So, depending on how long the belly of the spey line is, the “weigh point” falls at different lengths. The AFTMA single handed designation is measured at 30 feet.

Now that everyone is clear on that, let’s look at the AFTMA Standards (the numbers represent the weight in grains at the “weigh point”)!


Size    Single
  Hand 
    H      S     M    L

       
 #5   140       ---   380     ---   ---
 #6   160   250   420   460  600
 #7   185    300   470   510  650
 #8   210   360   530   570  710
 #9   240   430    600   640  780
#10   280   510   680   720  860
#11   330   600     770      810      950      
#12   380   700   870   910 1050


Oh, a final thing to remember is that the two handed standard has a plus or minus tolerance of 30 grains, while the single handed standard has a tolerance of plus or minus 6 to 12 grains (depending on the size). Thus you could have a spey line labeled S8 and it would be acceptable if it weighed between 500 and 560 grains.

As yet, there is no AFTMA Standard for Skagit type lines.

Taper

Most spey lines follow a simply designed taper. There needs to be weight in the back of the belly to load the rod effectively as a “D-loop”. There also needs to be a long fine front taper, so that the line lying on the water (“The Anchor”) at the start of the forward cast has as little drag as possible.

In a spey cast the “D-loop” (from A to B) loads the rod and needs to be the heaviest part of the line. The “Anchor” (B to C) lies on the water. The more line there is lying on the water, the more energy is lost during the forward cast as it tries to tear itself off the surface film.


A typical spey line design will have most of the weight in the back end of the head and a long, fine front taper to make the most of these casting requirements:



Within the basic spey line design are numerous variations, but the main one to compare is the head length. At RIO we make three different head lengths of spey lines. These are the the AFS, (Advanced Flight Spey) line, both as a Shooting Head and as an integrated shooting head, with a head length between 31 ft and 40 ft, the Windcutter, with a head length of between 45 ft and 56 ft and the PowerSpey™, with a head length of between 57 ft and 71 ft.

The longer the head of the spey line, the more line there needs to be outside the rod to make a cast. Longer belly lines, like the PowerSpey, really need plenty of room behind them to create a big enough D-loop for the line to load the rod – say 30 ft of room for an effortless cast. With the short to medium head length of the Windcutter, you may only need around 15 ft of room behind and with a short head line like the AFS, even less; perhaps only 8 ft of space is needed.

Of course, space behind isn’t the only factor. There are four other factors that influence your choice of head length:

1. Casting Ability - you need to be a better caster to handle the longer head length lines.

2. Rod Length – A short rod does not have the same lift as a long rod, so the shorter the rod, the shorter the line head length must be.

3. Sinking Tip – with sink tips or heavy flies it can be really tricky to get the sunken line to the surface with a long belly line. A short head line means that the sink tip is closer to you and easier to get out of the water.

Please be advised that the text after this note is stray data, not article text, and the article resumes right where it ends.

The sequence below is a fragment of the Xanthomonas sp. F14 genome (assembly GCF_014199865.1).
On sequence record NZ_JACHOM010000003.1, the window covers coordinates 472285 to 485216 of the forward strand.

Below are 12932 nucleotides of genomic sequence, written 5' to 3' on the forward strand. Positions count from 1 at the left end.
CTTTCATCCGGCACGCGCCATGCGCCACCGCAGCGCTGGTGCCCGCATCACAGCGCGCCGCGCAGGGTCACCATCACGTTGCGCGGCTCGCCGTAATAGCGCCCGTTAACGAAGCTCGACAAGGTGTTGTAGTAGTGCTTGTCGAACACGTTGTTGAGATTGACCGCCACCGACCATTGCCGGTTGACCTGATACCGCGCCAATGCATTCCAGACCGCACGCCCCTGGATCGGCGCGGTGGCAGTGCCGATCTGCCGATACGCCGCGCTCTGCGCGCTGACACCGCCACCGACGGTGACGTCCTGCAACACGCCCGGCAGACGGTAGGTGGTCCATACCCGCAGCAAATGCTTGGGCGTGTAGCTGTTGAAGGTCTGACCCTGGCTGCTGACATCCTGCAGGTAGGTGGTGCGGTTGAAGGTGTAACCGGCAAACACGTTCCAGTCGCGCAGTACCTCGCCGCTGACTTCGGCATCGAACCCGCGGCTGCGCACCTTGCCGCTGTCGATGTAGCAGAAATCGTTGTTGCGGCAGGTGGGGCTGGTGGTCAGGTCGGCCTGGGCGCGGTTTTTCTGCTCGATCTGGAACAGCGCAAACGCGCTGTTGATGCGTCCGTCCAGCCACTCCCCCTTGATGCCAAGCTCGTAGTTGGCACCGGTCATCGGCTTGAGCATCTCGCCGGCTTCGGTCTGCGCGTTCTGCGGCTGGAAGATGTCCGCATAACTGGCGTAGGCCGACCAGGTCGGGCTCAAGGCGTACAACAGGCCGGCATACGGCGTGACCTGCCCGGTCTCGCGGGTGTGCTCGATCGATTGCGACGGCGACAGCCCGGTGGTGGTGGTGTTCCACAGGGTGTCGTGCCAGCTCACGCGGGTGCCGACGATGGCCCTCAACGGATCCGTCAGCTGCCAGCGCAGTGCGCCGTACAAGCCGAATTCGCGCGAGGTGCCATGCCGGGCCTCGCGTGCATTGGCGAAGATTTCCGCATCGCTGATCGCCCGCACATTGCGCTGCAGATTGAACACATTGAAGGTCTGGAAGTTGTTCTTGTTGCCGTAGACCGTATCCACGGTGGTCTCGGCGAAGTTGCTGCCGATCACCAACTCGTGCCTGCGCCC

4. Stripping flies – Some fishing techniques require you to strip the fly in to entice a fish to take. The short head lines are perfect for this as you must strip the start of the head up to the rod tip before making a cast.

If you don’t need to strip line, the short belly lines are more of a problem and a good caster will have to manage the slack coils of running line hanging in the water before each cast. They will also waste good fishing time having to strip the line into the casting length.

Line Taper Comparisons



Generally, if you start with a WindCutter line and, with practice, get to a skill level where you can cast the whole head at the tip of the rod, without stripping anything in, you are ready to move up to a PowerSpey line. When you do, make sure you start with the head about 12 feet in side the rod tip; this will be similar to the WindCutter you are used to.

SKAGIT CASTING

The most recent style of spey casting is called Skagit casting (pronounced ska-jit) and named after the Skagit river in Washington.

This style of spey casting utilizes an even shorter head length spey line than the WindCutter - something in the region of 27 ft. This exceptionally short head length allows the fly caster to make long casts in extremely tight situations. Even the most basic of spey casters can make a 70 ft cast with no more than 3 ft of room behind. Added to the shortness of the line is the fact that the head weighs about the same amount as the corresponding WindCutter, but at half the length. This means that the Skagit line has almost twice the weight per inch of the WindCutter line. This extra weight per inch is an immense asset for lifting out deeply sunken tips or heavy, large flies. Nothing will pick up big flies or T-14 or LC13 style sink tips as easily as a Skagit line will.


Skagit Cheaters

The most confusion with Skagit lines comes with something called “Skagit Cheaters”, which are 2½ ft, 5 ft and 7½ ft extension pieces for a Skagit line.

One of the ideas behind Skagit casting is that you want to maintain a constant ratio between the rod length and the head length of the line. It maybe 3 times the rod length, it may be 4 times the rod length, and each caster will find their happy ratio.